Breaking the law abroad
Abiding by the law in a foreign country can be a controversial topic. Is it right for an expat couple to be jailed for having sex outside of marriage in the UAE, for example? Is that not their own business, or should they have been respectful of their host country’s laws? Knowing the laws is not always as simple as it seems, and accepting them when they clash with your own personal values can be even harder.
Sometimes, it’s extremely obvious
Take the example of the British couple back in 2008, who were jailed for having sex on Jumeirah beach in Dubai. It’s not difficult to assume that in a highly religious and conservative country, getting drunk and having sex in a public space is not going to go down well with the authorities.
To make matters worse, Michelle Palmer, one of the two arrested, had been living in Dubai for two years already, making it pretty difficult for her to feign ignorance of the country’s culture. And ultimately, whether we agree with the punishment or not, having sex in public is disrespectful no matter where you are in the world.
Other times it’s a little trickier
Let’s return to the couple arrested for having sex outside of marriage. Here, their sex life was kept in a private space, so surely it should remain private. The only reason they were caught was because a doctor discovered that the woman was pregnant- does that not bring up the question of doctor-patient confidentiality?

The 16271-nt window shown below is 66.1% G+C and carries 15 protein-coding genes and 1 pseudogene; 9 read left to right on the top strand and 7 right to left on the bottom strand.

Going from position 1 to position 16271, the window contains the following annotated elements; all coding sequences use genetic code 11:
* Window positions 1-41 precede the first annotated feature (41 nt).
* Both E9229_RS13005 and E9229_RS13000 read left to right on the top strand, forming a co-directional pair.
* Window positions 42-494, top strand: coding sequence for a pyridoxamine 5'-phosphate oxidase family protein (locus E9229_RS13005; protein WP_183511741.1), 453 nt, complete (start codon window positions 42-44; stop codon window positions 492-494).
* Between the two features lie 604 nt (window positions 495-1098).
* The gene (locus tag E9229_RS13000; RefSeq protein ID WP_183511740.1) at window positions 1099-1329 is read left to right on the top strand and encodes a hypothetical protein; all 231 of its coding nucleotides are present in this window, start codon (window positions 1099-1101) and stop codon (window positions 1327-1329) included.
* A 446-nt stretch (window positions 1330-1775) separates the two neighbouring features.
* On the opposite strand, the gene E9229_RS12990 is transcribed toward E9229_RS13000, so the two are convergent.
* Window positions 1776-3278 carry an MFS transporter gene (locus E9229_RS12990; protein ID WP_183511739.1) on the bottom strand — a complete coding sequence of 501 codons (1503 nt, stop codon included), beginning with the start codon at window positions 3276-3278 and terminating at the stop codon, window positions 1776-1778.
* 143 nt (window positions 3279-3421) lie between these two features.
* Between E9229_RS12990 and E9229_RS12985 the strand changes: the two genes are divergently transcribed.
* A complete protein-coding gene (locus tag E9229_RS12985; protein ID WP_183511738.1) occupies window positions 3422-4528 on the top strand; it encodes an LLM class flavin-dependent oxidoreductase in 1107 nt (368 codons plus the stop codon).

Unfortunately, their national governments have no right to overrule the arrest, but here we have an example of an attempt to regulate private behaviour that arguably has no directly harmful effect on society.
Then it just gets bizarre
Then there are the times when doing something that seems beyond normal can get you into trouble. Driving a dirty car in Russia, for example. Using cold-relieving products containing pseudoephedrine in Japan. And think twice before trying to chew gum in Singapore, because you will be arrested. I kid you not.
Surely an innocent traveller can be excused for breaking such a law? When you’re planning a two week break abroad, you’re more likely to be focusing on whether you’ve got the right adaptor, than checking the legality of breaking out a pack of Wrigley’s Extra. And even if you’re moving to a country, knowing about such an absurd law will inevitably take time.
A little bit of push and pull
This is not to say that we should be able to break whatever laws we want. Open defiance of your host country’s laws just because you don’t agree with them is highly disrespectful and reflects poorly on your own nation. But sometimes laws are so obscure that they can be broken without even knowing it. In the end, foreigners need to be mindful when travelling or moving, but there should also be a degree of flexibility where laws are not blindingly obvious.